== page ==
Fixed capital

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The pair of terms fixed capital vs. Liquid capital is a tool for analyzing capital transformations that tries to explain the emergence and change of social wealth from the perspective of the sphere of circulation.

The term fixed capital comes from Adam Smith and describes with him and subsequently in the theory of Karl Marx the peculiarity of the part of the constant capital that functions as a means of work in the production process : this part retains the particular form of use with which it is used in the production process in relation to the products to whose formation it contributes, and accordingly a part of its capital value remains fixed in this form. This gives this part of constant capital the form of fixed capital. All other material components of the production process, on the other hand, form liquid or circulating capital .

Karl Marx understood this fixed capital that goes into the production process as wear and tear . This means that the net present value of the fixed capital is transferred piece by piece to the product during the depreciation period and is completely converted back into the original monetary form at the end of the depreciation period. The machine is then written off , its value amortized . Hence it is

  • for the total value of the machine (the purchase price) by the originally invested fixed capital,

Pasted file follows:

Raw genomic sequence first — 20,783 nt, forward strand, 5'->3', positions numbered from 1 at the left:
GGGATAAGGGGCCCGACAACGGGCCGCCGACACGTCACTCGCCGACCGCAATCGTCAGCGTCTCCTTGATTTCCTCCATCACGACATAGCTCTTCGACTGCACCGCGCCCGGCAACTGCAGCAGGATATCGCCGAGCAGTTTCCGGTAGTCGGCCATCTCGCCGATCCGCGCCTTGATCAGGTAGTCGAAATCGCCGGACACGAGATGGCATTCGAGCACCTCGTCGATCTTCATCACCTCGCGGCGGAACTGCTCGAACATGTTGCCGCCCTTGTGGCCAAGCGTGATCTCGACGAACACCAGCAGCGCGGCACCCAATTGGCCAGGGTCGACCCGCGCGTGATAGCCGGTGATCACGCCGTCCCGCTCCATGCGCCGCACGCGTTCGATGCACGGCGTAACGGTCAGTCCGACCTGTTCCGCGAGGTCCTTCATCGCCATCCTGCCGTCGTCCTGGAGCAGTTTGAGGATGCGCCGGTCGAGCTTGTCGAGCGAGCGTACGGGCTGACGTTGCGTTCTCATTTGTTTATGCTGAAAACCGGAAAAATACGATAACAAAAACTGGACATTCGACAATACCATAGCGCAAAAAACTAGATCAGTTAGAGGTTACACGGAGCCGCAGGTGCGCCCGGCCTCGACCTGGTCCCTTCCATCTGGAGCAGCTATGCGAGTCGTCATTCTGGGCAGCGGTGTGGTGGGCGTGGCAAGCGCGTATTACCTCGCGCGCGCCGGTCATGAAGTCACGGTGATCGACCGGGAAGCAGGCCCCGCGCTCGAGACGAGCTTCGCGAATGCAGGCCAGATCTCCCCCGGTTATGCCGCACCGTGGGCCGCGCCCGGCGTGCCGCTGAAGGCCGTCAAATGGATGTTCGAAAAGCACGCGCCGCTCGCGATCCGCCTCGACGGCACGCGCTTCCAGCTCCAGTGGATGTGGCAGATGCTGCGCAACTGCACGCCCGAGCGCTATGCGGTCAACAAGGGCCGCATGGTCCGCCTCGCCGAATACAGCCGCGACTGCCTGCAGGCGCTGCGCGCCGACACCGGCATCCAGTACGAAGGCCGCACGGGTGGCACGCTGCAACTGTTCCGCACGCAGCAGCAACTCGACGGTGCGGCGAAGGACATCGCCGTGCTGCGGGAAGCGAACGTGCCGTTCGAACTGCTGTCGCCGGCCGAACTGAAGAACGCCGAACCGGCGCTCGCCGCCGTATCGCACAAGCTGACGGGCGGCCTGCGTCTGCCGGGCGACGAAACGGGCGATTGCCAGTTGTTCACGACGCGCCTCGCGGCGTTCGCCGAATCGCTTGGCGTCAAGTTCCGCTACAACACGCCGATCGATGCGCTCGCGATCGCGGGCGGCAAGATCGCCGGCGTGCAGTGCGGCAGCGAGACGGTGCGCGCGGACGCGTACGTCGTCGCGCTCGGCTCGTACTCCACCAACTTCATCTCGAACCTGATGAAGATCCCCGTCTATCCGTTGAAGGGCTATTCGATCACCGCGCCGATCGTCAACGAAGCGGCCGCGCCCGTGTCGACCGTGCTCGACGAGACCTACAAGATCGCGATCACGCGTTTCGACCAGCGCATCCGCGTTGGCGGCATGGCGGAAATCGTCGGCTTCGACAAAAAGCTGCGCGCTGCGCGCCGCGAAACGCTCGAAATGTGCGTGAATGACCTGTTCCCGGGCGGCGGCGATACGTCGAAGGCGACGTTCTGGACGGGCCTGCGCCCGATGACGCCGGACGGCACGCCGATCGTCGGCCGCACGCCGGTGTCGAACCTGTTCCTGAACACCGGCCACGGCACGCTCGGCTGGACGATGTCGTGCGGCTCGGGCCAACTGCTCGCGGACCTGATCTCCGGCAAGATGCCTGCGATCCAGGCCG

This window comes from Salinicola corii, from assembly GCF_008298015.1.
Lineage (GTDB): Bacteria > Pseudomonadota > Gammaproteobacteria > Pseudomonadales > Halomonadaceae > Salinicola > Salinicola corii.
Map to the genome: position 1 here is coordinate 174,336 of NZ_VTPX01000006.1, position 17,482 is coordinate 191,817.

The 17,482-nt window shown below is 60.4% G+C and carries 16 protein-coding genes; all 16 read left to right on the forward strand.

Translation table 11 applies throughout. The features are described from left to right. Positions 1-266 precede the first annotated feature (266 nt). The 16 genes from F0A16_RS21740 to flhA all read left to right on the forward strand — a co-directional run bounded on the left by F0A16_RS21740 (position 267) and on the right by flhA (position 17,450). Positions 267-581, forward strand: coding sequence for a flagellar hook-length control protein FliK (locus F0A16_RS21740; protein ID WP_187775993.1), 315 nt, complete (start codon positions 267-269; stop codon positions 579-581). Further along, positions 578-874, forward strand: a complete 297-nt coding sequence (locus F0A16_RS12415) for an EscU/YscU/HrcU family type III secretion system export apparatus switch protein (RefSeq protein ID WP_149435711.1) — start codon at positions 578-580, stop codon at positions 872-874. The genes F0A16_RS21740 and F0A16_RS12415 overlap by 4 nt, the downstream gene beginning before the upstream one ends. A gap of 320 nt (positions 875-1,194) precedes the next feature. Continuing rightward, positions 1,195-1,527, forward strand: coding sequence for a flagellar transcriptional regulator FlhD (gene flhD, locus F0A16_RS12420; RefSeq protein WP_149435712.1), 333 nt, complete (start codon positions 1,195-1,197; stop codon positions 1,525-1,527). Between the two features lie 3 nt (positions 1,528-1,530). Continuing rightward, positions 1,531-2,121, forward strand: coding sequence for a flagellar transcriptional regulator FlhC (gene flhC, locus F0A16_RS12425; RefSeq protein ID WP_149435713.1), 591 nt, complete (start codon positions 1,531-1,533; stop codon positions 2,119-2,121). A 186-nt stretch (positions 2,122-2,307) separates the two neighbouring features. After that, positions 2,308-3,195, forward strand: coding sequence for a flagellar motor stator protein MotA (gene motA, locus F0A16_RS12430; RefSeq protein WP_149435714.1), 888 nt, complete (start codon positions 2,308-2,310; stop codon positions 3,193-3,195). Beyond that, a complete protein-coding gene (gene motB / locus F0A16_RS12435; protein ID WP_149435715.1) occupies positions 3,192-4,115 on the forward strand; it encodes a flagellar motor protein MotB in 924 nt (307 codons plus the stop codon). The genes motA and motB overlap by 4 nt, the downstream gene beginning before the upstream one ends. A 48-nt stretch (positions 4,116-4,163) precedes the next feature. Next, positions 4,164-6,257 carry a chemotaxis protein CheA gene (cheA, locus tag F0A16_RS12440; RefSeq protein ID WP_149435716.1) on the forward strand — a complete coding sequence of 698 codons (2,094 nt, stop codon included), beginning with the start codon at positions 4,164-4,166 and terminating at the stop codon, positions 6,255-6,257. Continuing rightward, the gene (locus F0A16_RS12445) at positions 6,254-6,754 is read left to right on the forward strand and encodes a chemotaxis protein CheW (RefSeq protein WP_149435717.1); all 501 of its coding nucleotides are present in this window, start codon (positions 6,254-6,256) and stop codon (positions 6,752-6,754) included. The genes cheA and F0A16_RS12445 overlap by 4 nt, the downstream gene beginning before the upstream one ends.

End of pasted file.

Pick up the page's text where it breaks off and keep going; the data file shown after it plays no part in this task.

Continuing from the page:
• while the part working in production that has not yet transferred its value to the products makes up the fixed capital employed,
  • the part that has already transferred its value to the products forms the already amortized part of the fixed capital.

Hence: The “proportion in which it gives off value is always in inverse proportion to its entire functional time” (Karl Marx, Das Kapital, Volume 2, MEW 24, p. 159). Fixed capital is therefore not characterized by its specific use value, but rather by the fact that it has a double existence as a value : one part remains tied to its "natural form, another part detaches itself from it as money" (Karl Marx, Das Kapital, 2nd volume, MEW 24, p. 164). However, according to Karl Marx's theory, work equipment is by nature just as little fixed capital as it is by nature constant capital .

A machine is not fixed capital because of its material properties, but because of the way in which its value participates in production in productive capital, piece by piece . However, this form of circulation is determined by the factual properties. The counterpart to fixed capital is circulating capital . In addition, there is money capital and commodity capital, which Marx does not attribute to either circulating or fixed capital.

The connection becomes clear if one takes as an example of fixed capital a means of production which, in contrast to actual means of labor, is also materially incorporated into the product of labor: Marx cites land improvement , the value of which is advanced all at once, but on z. B. five years distributed both materially and in terms of value in the agricultural product.

Contrary to this differentiation, according to Marx, economists like to confuse fixed capital with constant capital , and circulating capital with variable capital . Another popular misconception is to consider physical properties of work equipment, e.g. B. Their immobility in the case of buildings, to be reinterpreted as properties of fixed capital. The fact that a sum of capital is advanced for a longer period without turning over does not make it fixed capital either. In agriculture, for example, seeds are fixed for a year in the production process, but do not circulate as a value during this time.

See also